Warburton, Eliot
Travels in Egypt and the Holy Land, or, The crescent and the cross: comprising the romance and realities of eastern travel — Philadelphia, 1859

Page: 251
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License: Public Domain Mark Use / Order
1 cm
'hap xxxi.]




modern alexandria

Cette ville devait etre la capitale du monde. Elle est sltuee entre l'Asie
et 1 rlurope, a portee des Indes et de PEurope


I havu hitherto kept up a sort of journalizing through these dis-
cursive pages, endeavoring to avoid all personal details, except
such as appeared to illustrate the manners of the people amongst
whom I lived, or the countries I was traversing. I have now
little more to add of a personal nature, and shall then conclude
this slight review of Egypt by some account of its establishments
and resources ; a few words concerning Mehemet Ali, and the
relations of England with the country of which he has possessed

Having been baffled in my hopes of reaching Abyssinia, I
hastened my return to Cfciro, intending to accompany the caravan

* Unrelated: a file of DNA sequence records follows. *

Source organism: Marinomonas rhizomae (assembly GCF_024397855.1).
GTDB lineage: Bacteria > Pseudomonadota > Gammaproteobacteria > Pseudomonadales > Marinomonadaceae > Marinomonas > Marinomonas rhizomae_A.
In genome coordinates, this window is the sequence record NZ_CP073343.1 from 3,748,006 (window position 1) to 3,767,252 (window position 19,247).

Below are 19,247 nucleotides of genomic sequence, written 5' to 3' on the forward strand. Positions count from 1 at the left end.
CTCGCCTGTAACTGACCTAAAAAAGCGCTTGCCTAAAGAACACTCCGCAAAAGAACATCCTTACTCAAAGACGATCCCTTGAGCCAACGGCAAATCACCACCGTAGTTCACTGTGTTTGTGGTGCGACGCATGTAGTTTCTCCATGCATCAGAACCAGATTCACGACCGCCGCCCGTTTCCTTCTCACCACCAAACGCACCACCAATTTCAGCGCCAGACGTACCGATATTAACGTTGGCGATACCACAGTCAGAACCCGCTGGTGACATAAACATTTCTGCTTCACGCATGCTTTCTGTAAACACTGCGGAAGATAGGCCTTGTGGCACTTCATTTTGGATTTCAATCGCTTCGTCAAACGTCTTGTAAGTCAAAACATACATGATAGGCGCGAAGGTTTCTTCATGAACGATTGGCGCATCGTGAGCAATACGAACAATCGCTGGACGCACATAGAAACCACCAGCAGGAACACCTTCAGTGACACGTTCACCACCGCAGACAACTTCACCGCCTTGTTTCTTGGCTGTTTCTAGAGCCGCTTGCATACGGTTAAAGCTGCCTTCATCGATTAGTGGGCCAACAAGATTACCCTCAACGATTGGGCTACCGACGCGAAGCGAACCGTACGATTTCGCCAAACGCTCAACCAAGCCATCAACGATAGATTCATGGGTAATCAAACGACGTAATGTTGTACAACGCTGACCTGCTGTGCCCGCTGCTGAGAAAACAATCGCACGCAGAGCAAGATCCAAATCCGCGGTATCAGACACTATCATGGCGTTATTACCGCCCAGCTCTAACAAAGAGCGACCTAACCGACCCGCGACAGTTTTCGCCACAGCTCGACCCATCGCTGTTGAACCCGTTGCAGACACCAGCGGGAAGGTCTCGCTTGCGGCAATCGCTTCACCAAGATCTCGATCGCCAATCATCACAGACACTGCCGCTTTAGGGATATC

of pilgrims some distance on their route towards Mecca, and
then, branching off to Mount Sinai, to enter Palestine by way of
Petra and the shores of tne Dead Sea, if possible. However, I
found the caravan had already left Cairo; and the heats, which
had now set in, added to my recent illness, rendered it impossible
to undergo a journey of lorty days on dromedaries, so that I was
forced to proceed to Syria by way of Alexandria and Beyrout.

The day after I left Boulac the northerly wind came on to
blow so heavily, that we were obliged to moor under the shelter
of the bank. When the gale had a little subsided, I landed to
get some shooting as the boat proceeded slowly down the stream,
and soon lost myself in the immense plain of wheat and Indian
corn that bordered the river. I shot a considerable number of
quails, and still wandered on; now, allured to the banks by a
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